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To promote her new memoir Extraordinary, Ordinary People, former secretary of state Condoleezza Rice opened up to Ladies’ Home Journal about her past, present and future: Specifically, how her parents influenced her, if she’ll ever run for president, and whether she regrets not having a family.
Asked whether she will consider her life "fulfilled" if she never marries and has children, Rice, 55, stated outright (and with a laugh) that she won't be having any kids, while still holding out the possibility that she might get married. "But I'm very religious," she said, "and I at some very deep level believe that things are going to work out as they're supposed to. The key is to be open to that and to appreciate the life that you've been given."
While a few people might find fault with the writer asking Rice whether her life is unfulfilled without a family, I am not one of them. Well, let me rephrase that. The fact that people don’t tend to ask men of the same stature if they regret not having kids does make me bristle a bit. But, once I’m able to overlook that double standard, I admit that I am curious to know the answer, namely because I have been asking myself that same question. Could I live a fulfilled life without kids? I am certainly not one of those people who assume women can’t be happy without a few tots in tow. In fact, I think people who are child-free by choice are probably much happier than parents fathom them to be -- which is to say, happier than some parents themselves.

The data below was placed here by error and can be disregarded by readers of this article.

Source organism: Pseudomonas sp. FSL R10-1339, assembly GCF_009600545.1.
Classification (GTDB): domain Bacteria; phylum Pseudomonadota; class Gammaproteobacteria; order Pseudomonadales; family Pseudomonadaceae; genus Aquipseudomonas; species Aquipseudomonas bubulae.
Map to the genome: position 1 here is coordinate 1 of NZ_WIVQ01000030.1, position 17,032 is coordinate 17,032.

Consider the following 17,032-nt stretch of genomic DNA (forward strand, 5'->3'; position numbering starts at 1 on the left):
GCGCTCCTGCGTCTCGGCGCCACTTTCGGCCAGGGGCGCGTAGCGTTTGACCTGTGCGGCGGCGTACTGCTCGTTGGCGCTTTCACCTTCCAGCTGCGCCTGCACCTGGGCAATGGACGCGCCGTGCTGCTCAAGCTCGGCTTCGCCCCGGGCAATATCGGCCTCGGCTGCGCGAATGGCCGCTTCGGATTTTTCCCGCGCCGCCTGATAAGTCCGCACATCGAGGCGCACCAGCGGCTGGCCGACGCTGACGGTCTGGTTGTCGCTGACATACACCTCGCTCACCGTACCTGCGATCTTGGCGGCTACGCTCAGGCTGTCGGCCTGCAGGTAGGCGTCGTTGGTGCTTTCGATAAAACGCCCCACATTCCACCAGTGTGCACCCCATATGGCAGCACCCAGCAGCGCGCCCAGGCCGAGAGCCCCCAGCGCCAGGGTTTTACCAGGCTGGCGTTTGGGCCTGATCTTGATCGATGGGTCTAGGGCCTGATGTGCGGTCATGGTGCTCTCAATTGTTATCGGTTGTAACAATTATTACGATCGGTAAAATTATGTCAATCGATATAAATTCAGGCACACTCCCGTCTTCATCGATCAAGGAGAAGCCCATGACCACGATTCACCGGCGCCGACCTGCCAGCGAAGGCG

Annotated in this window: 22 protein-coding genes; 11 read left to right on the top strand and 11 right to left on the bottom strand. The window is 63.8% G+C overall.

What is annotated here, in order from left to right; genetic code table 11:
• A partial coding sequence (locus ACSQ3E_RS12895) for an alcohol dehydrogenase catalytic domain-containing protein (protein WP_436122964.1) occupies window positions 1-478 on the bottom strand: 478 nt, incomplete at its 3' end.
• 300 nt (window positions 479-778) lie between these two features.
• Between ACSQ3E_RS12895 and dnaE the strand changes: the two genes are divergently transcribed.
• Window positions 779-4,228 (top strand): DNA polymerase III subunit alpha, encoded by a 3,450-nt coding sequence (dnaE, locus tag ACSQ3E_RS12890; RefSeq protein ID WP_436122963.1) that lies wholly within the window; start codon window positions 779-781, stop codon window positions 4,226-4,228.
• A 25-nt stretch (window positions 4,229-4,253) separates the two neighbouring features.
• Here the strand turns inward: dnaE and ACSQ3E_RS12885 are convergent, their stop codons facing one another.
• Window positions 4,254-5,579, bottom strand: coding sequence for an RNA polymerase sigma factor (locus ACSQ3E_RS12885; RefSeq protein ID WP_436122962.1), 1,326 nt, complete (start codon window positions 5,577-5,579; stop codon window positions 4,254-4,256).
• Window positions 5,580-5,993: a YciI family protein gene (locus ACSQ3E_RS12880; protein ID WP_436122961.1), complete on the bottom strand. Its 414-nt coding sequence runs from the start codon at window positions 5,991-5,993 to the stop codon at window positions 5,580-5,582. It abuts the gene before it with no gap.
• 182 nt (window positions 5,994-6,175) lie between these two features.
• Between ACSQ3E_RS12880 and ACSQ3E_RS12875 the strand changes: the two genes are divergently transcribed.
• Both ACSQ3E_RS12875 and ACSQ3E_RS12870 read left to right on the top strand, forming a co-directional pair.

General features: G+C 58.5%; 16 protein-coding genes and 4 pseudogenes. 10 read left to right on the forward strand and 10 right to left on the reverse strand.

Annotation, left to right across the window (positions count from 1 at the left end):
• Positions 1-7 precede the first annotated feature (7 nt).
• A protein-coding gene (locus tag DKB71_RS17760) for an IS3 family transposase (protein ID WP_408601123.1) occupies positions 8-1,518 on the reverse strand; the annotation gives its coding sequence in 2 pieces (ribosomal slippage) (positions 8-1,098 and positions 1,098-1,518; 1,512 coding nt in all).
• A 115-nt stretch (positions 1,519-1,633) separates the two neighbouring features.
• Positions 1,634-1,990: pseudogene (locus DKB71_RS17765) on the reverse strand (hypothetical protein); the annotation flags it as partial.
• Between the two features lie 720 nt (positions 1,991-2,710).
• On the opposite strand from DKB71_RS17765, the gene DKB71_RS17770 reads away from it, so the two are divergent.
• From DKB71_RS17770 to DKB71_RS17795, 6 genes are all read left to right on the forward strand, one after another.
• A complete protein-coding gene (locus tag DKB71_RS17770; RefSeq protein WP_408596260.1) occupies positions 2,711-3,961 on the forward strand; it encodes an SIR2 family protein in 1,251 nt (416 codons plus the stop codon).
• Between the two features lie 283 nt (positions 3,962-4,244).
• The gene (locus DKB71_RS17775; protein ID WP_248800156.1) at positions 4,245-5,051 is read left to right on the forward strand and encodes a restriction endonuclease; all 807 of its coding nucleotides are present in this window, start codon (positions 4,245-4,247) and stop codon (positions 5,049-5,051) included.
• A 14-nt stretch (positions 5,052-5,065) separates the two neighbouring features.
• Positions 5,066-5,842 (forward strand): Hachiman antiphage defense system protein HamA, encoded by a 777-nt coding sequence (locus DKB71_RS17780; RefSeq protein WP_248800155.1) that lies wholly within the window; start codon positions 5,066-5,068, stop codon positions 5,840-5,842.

In his book Stumbling on Happiness, psychologist Daniel Gilbert points to research that marital satisfaction plummets soon after the first baby is born and doesn’t return to pre-baby levels until the last kid has left the roost. And, according to research by sociologist Robin Simon, which looked at 13,000 Americans, no parents -- not even empty nesters -- reported being as happy as those who had never had kids. In her article, “The Joys of Parenthood, Reconsidered,” Simon writes, “Americans harbor a widespread, deeply held belief that no adult can be happy without becoming a parent.” That credo is the very essence of a magazine like Ladies’ Home Journal, and despite evidence to the contrary, is still very much engrained in all of us -- even modern, career-minded women like myself.
Closing in on 37, I still don’t know if I want to have children -- and I am afraid that I’ll finally decide that I do only after the opportunity is gone. Most of my girlfriends are, like me, late to this whole motherhood thing. We’ve only now begun thinking about the possibility of childrearing mostly because we have to. Time is running out -- and lest I forget that fact for two still-fertile seconds, there’s always someone there to remind me.
At my last gynecological visit, my OB/GYN asked if I was planning on having kids. “I don’t have a schedule yet,” I quipped, “but we are considering it.”
“You don’t have much time left,” she said. “If you’re going to have children, you need to think about it now.”
Last summer, my best friend’s mom cornered me in her kitchen to find out if I saw myself having a family. Another girlfriend, five months along, kept telling me what a great mother I’d make.
Frankly, I find it stressful and exhausting. You don’t hear me saying to people who are trying to get pregnant, “Are you sure you want to do this? Once it’s done, you can’t turn back. I mean, you’re stuck with it -- forever.”
So I’m glad there are women out there like Condoleezza Rice, telling the Ladies’ Home Journal readers of the world that, yes, there is life -- and a fulfilling one at that -- out there without kids. They may not believe her, but who cares? She’s happy in the path she’s chosen, and possibly even happier than they are in theirs.
Do you think men and women can be happy without kids? Chime in below!